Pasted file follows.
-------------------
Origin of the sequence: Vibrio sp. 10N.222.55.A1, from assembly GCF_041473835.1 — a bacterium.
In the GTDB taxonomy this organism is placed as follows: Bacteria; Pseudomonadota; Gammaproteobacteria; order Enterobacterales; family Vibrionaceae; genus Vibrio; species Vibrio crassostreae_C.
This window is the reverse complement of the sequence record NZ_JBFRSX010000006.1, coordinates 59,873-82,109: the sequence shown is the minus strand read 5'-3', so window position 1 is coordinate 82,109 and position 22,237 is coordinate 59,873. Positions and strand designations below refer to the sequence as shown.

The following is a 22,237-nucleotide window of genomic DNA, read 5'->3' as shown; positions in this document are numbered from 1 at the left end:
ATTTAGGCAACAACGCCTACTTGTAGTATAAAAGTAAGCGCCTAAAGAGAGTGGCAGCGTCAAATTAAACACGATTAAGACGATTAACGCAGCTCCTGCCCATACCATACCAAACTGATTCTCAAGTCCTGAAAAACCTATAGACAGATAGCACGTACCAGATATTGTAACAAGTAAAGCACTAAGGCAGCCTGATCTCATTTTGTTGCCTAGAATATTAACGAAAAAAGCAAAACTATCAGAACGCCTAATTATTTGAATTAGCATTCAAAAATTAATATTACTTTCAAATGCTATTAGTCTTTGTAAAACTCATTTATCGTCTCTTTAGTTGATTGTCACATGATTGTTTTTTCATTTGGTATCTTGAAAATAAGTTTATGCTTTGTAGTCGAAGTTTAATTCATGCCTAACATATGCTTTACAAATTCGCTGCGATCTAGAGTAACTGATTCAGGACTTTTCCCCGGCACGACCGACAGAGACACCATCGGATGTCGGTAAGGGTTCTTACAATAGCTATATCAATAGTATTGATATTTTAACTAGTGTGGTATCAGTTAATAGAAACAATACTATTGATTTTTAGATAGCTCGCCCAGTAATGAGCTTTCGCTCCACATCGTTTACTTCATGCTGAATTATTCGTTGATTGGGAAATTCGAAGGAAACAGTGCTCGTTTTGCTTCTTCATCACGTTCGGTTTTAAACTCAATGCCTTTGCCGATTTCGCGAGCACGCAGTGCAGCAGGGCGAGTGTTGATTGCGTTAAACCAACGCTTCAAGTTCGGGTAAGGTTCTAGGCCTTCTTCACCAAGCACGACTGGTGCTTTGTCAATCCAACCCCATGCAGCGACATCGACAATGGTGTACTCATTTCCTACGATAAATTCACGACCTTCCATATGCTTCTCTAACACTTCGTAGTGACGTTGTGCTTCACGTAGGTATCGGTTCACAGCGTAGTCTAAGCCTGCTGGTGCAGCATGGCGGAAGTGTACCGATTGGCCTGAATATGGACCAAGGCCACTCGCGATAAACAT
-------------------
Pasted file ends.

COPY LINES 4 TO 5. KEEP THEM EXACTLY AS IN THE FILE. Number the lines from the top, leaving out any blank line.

The following is a 22,237-nucleotide window of genomic DNA, read 5'->3' as shown; positions in this document are numbered from 1 at the left end:
ATTTAGGCAACAACGCCTACTTGTAGTATAAAAGTAAGCGCCTAAAGAGAGTGGCAGCGTCAAATTAAACACGATTAAGACGATTAACGCAGCTCCTGCCCATACCATACCAAACTGATTCTCAAGTCCTGAAAAACCTATAGACAGATAGCACGTACCAGATATTGTAACAAGTAAAGCACTAAGGCAGCCTGATCTCATTTTGTTGCCTAGAATATTAACGAAAAAAGCAAAACTATCAGAACGCCTAATTATTTGAATTAGCATTCAAAAATTAATATTACTTTCAAATGCTATTAGTCTTTGTAAAACTCATTTATCGTCTCTTTAGTTGATTGTCACATGATTGTTTTTTCATTTGGTATCTTGAAAATAAGTTTATGCTTTGTAGTCGAAGTTTAATTCATGCCTAACATATGCTTTACAAATTCGCTGCGATCTAGAGTAACTGATTCAGGACTTTTCCCCGGCACGACCGACAGAGACACCATCGGATGTCGGTAAGGGTTCTTACAATAGCTATATCAATAGTATTGATATTTTAACTAGTGTGGTATCAGTTAATAGAAACAATACTATTGATTTTTAGATAGCTCGCCCAGTAATGAGCTTTCGCTCCACATCGTTTACTTCATGCTGAATTATTCGTTGATTGGGAAATTCGAAGGAAACAGTGCTCGTTTTGCTTCTTCATCACGTTCGGTTTTAAACTCAATGCCTTTGCCGATTTCGCGAGCACGCAGTGCAGCAGGGCGAGTGTTGATTGCGTTAAACCAACGCTTCAAGTTCGGGTAAGGTTCTAGGCCTTCTTCACCAAGCACGACTGGTGCTTTGTCAATCCAACCCCATGCAGCGACATCGACAATGGTGTACTCATTTCCTACGATAAATTCACGACCTTCCATATGCTTCTCTAACACTTCGTAGTGACGTTGTGCTTCACGTAGGTATCGGTTCACAGCGTAGTCTAAGCCTGCTGGTGCAGCATGGCGGAAGTGTACCGATTGGCCTGAATATGGACCAAGGCCACTCGCGATAAACAT